I was thinking about getting a 210mm petty/suji too. I'd love it if they made a 210mm FKM petty. I'd buy one in a heartbeat. So, far I haven't seen a knife like that, that is in my price range, that looks interesting. LMK if you find one!

post #4 of 20

hiromoto ginsanko 210mm petty on JCK would fit pretty good. =D

post #5 of 20

First the petty/boning knife:

  • FKM is a nice, serviceable knife. 
  • The Richmond Artifex is not as pretty, but is made from a better alloy and will take a better edge if you have the skills to put it there. 

 

Now the short suji:

  • What's your budget?
  • Do you dare to go wa? 
  • Would you consider a narrow gyuto?

 

Hiro and DP:

  • Hiromoto G3 is a decent blade, excellent alloy for the buck, but Hiromoto handles are narrow at the best of times, and are pretty darn cramped on their shorter knives.
  • Tojiro DP is another decent blade, if you don't mind VG-10 san mai.  Hate it myself, but that's neither here nor there.  Tojiro handles are on the other end of the spectrum from the Hiros.  They're wide and boxy.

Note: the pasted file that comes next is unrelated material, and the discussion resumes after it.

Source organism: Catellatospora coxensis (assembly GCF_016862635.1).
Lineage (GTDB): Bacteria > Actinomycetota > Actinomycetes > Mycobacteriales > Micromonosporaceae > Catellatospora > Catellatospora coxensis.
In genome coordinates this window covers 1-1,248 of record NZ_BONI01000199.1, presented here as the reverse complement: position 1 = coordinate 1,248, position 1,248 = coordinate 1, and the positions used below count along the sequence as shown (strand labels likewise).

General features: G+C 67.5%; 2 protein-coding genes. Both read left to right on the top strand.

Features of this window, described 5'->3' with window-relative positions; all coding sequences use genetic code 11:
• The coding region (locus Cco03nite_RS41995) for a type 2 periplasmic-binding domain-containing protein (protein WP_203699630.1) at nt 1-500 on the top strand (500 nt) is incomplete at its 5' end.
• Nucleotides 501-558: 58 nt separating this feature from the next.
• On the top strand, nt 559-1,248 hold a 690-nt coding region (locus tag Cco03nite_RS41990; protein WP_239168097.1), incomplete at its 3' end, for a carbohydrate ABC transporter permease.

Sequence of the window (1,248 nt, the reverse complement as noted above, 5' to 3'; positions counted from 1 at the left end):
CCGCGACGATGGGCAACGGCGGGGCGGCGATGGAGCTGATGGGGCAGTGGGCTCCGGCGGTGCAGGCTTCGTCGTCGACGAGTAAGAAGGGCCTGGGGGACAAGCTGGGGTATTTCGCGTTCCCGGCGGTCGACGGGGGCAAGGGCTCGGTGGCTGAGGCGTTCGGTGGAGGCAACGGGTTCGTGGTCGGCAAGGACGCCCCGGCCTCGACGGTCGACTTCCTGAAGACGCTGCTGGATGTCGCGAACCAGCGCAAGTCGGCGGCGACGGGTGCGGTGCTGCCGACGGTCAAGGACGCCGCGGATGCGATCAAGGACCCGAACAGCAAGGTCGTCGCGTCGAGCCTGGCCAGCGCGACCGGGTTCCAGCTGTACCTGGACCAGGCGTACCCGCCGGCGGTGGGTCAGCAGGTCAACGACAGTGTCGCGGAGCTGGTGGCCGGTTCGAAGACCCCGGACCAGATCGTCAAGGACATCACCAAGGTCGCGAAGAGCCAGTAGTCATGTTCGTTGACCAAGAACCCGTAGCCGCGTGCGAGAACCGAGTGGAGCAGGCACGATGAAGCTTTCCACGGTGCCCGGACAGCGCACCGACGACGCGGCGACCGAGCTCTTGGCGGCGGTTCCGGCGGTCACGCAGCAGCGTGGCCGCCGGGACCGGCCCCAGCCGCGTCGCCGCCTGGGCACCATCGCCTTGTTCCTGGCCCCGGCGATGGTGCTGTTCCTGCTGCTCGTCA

Got bullet points?

 

Rat-a-tat-tat,

BDL

post #6 of 20
Thread Starter 

I gave my brother a 210 Artifex Gyuto as a gift a few months ago, and although I haven't used it much, I was very happy with it and kinda wish I had got one for myself, haha.  It was pretty thin and light, came fairly sharp out of the box and took a nice edge the one time I did sharpen it.  They are definitely great work knives, kinda like a higher-end Forschner.

 

For the Petty:

I hadn't realized that the Artifex is only a few more dollars than the FKM.  Being that it will be used as a boning knife and will run into bones, is one more prone to chipping than the other, or is one better suited for this particular task?  With my experience with the Artifex, it was a very solid knife and I hear good things about AEB-L , so I will probably choose that over the FKM.

 

Suji:

  • Budget is ~$100 or under
  • I prefer yo, but I would consider wa if it opened up some more/better options.